This questioning can also look a lot like guilt. We carry the guilt of broken relationships, sin, failure, and incomplete whatever’s with us at all times. Eventually, we might ask ourselves “how did I get here?” I don’t know if you’ve ever had (what I call) a “mirror” conversation. That moment when you look at yourself and you wonder “what happened to her/him?” There’s a lot of blame that you either place on yourself or others and once again, God feels far away, maybe even non-existent. These times of darkness, of wilderness and wandering, of doubting God and God’s love for you are terrible for our mental, emotional, physical, and spiritual health. I hope you’ve never had such a time, but I fear that this “lost-ness” is all too familiar to too many of us.

It is not lost on me that 15 years ago this day, our country experienced one of its greatest tragedies to date. Most of us remember where we were or what we were doing. I was at work at Harrah’s Casino in North Kansas City and the first person I called was my dad. I remember watching the news at night and hearing about the beacons that the firefighters wore. These were alarms that sent out occasional beeps to let rescuers know the location of a downed firefighter. I cannot imagine how eerie it must have been to be at ground zero, hearing all these beacons and nothing else. To know that the life attached to that beacon was gone. Whether you know it or not, you also have a beacon.

There is a story that is often heard about Father Mychal Judge who was a Roman Catholic chaplain for the FDNY. Father Judge rushed down to the World Trade Center that morning upon hearing the news. He stood in the lobby of the North Tower, blessing firefighters, hearing their last confession, and anointing them with holy water or oil. Whether it is true or not, I don’t know. But there are stories that those firefighters that had been anointed were easily spotted in the rubble because the light reflected off the cross that had been placed on their foreheads by Father Judge. I’d like to believe this story is true.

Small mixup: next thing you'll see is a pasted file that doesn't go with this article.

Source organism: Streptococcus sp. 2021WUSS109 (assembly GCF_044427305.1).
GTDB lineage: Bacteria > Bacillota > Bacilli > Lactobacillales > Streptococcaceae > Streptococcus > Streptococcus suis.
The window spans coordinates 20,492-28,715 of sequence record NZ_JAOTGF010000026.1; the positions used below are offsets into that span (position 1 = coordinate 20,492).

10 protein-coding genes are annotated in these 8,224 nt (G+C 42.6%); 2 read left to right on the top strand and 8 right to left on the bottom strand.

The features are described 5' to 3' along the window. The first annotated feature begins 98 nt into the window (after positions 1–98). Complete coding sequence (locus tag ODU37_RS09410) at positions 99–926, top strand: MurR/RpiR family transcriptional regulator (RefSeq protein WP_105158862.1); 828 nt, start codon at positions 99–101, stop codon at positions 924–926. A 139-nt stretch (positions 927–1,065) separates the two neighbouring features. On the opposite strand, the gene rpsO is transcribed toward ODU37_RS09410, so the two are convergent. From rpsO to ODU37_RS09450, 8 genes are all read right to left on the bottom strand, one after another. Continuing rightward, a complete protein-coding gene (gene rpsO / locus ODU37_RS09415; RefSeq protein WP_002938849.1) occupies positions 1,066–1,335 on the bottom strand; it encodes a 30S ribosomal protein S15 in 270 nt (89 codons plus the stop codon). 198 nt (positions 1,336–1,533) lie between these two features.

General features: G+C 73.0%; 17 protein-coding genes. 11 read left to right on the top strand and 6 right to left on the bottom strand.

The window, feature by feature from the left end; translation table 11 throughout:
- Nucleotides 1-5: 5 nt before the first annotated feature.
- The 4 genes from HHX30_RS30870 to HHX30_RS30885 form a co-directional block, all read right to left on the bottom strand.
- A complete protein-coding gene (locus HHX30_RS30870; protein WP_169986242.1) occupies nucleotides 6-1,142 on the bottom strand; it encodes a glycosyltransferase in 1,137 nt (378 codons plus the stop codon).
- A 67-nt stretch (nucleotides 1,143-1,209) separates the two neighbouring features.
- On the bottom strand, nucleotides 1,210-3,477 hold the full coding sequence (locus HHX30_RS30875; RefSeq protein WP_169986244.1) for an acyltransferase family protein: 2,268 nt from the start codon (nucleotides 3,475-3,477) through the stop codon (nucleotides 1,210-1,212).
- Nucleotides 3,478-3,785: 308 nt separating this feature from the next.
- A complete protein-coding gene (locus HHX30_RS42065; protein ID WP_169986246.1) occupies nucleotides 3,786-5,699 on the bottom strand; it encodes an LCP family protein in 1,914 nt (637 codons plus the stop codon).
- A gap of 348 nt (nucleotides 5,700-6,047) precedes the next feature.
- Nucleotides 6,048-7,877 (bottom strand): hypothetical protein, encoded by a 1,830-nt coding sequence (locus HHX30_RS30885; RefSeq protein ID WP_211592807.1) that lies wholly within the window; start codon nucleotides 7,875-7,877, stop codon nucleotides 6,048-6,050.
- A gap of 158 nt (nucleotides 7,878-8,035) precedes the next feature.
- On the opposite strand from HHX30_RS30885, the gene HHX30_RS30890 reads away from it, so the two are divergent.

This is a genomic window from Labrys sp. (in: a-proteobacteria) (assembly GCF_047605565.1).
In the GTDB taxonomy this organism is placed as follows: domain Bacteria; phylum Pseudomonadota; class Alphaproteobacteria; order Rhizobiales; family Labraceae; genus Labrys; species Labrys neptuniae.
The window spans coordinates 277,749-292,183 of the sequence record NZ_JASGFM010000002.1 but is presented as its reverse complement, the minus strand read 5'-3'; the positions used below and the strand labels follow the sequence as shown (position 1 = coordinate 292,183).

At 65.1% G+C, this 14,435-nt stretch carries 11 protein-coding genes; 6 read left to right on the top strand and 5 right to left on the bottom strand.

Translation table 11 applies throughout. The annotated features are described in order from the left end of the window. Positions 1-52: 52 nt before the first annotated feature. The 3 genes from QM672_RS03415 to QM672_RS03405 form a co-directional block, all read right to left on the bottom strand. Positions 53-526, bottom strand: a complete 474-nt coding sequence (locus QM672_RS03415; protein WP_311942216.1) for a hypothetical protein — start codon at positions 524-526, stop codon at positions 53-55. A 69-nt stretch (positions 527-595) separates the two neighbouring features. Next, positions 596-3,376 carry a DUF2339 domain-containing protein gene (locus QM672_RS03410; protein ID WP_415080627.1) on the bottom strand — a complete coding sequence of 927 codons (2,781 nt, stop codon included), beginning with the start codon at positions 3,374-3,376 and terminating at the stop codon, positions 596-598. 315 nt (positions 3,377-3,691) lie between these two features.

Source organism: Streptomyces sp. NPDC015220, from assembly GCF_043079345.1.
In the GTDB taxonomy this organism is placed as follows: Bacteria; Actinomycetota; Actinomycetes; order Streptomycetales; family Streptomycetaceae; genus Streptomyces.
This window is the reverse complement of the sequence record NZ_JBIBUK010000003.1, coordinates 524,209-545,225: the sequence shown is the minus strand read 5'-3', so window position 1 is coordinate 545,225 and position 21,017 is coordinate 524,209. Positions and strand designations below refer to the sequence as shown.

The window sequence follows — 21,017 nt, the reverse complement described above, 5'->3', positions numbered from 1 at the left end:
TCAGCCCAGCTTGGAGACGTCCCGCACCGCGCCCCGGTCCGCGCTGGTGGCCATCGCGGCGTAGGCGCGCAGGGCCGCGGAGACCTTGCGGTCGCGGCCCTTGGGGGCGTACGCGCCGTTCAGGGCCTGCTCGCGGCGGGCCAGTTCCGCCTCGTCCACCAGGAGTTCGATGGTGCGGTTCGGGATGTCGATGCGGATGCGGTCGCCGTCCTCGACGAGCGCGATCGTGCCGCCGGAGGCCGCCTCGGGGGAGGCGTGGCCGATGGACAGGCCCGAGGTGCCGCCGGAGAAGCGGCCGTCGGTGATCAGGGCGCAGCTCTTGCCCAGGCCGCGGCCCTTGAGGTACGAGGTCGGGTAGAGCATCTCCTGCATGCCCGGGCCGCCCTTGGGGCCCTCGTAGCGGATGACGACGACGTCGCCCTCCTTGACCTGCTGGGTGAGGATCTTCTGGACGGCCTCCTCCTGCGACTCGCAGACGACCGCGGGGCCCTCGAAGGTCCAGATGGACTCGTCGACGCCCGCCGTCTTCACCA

We all have that same beacon: the cross on our forehead. This is what allows God to find us. And when we are found, we also find redemption, peace, affirmation of our worth and identity, peace, and comfort. When we are found, we are fed and washed. When we are fed, we are brought back into community and back into right relationship with God. And here’s the thing: no matter how lost you are, God will find you. You are worth finding. To God, you’re not just another person. To God, you are beloved. Remember that on the third day what was presumed lost was raised again. When we are in a dark place, the light of Christ that shines through us is what allows us to be found.

My friends, if you are feeling a little lost, a little forgotten, a little like you’re wandering with no direction, or like God maybe doesn’t care about you, take heart. You are the one coin. You are the one sheep. You are worth finding. You are God’s, God will find you, claim you, love you, redeem you, and once again declare you as beloved. So peace, my fellow lost ones, peace and comfort in knowing that help in the form of grace and God’s love is coming. To you. To me. To all of us.